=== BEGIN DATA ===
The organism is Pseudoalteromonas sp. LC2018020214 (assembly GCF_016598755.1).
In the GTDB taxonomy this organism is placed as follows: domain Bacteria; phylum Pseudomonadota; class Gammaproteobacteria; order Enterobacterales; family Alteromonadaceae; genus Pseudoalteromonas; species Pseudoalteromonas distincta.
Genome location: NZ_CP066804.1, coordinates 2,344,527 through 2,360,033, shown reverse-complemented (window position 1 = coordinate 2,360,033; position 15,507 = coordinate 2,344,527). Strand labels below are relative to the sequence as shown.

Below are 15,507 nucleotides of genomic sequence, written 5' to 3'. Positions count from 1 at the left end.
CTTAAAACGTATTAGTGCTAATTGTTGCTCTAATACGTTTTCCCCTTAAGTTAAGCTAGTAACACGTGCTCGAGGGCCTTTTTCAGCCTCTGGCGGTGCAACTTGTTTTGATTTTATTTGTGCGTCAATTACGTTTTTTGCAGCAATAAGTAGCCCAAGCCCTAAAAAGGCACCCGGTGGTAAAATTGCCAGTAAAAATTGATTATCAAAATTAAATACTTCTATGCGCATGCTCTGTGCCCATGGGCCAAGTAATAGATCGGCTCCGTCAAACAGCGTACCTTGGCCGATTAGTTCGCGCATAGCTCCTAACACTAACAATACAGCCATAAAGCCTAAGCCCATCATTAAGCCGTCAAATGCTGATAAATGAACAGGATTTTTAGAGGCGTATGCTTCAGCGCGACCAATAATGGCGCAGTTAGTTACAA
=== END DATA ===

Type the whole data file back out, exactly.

The organism is Pseudoalteromonas sp. LC2018020214 (assembly GCF_016598755.1).
In the GTDB taxonomy this organism is placed as follows: domain Bacteria; phylum Pseudomonadota; class Gammaproteobacteria; order Enterobacterales; family Alteromonadaceae; genus Pseudoalteromonas; species Pseudoalteromonas distincta.
Genome location: NZ_CP066804.1, coordinates 2,344,527 through 2,360,033, shown reverse-complemented (window position 1 = coordinate 2,360,033; position 15,507 = coordinate 2,344,527). Strand labels below are relative to the sequence as shown.

Below are 15,507 nucleotides of genomic sequence, written 5' to 3'. Positions count from 1 at the left end.
CTTAAAACGTATTAGTGCTAATTGTTGCTCTAATACGTTTTCCCCTTAAGTTAAGCTAGTAACACGTGCTCGAGGGCCTTTTTCAGCCTCTGGCGGTGCAACTTGTTTTGATTTTATTTGTGCGTCAATTACGTTTTTTGCAGCAATAAGTAGCCCAAGCCCTAAAAAGGCACCCGGTGGTAAAATTGCCAGTAAAAATTGATTATCAAAATTAAATACTTCTATGCGCATGCTCTGTGCCCATGGGCCAAGTAATAGATCGGCTCCGTCAAACAGCGTACCTTGGCCGATTAGTTCGCGCATAGCTCCTAACACTAACAATACAGCCATAAAGCCTAAGCCCATCATTAAGCCGTCAAATGCTGATAAATGAACAGGATTTTTAGAGGCGTATGCTTCAGCGCGACCAATAATGGCGCAGTTAGTTACAA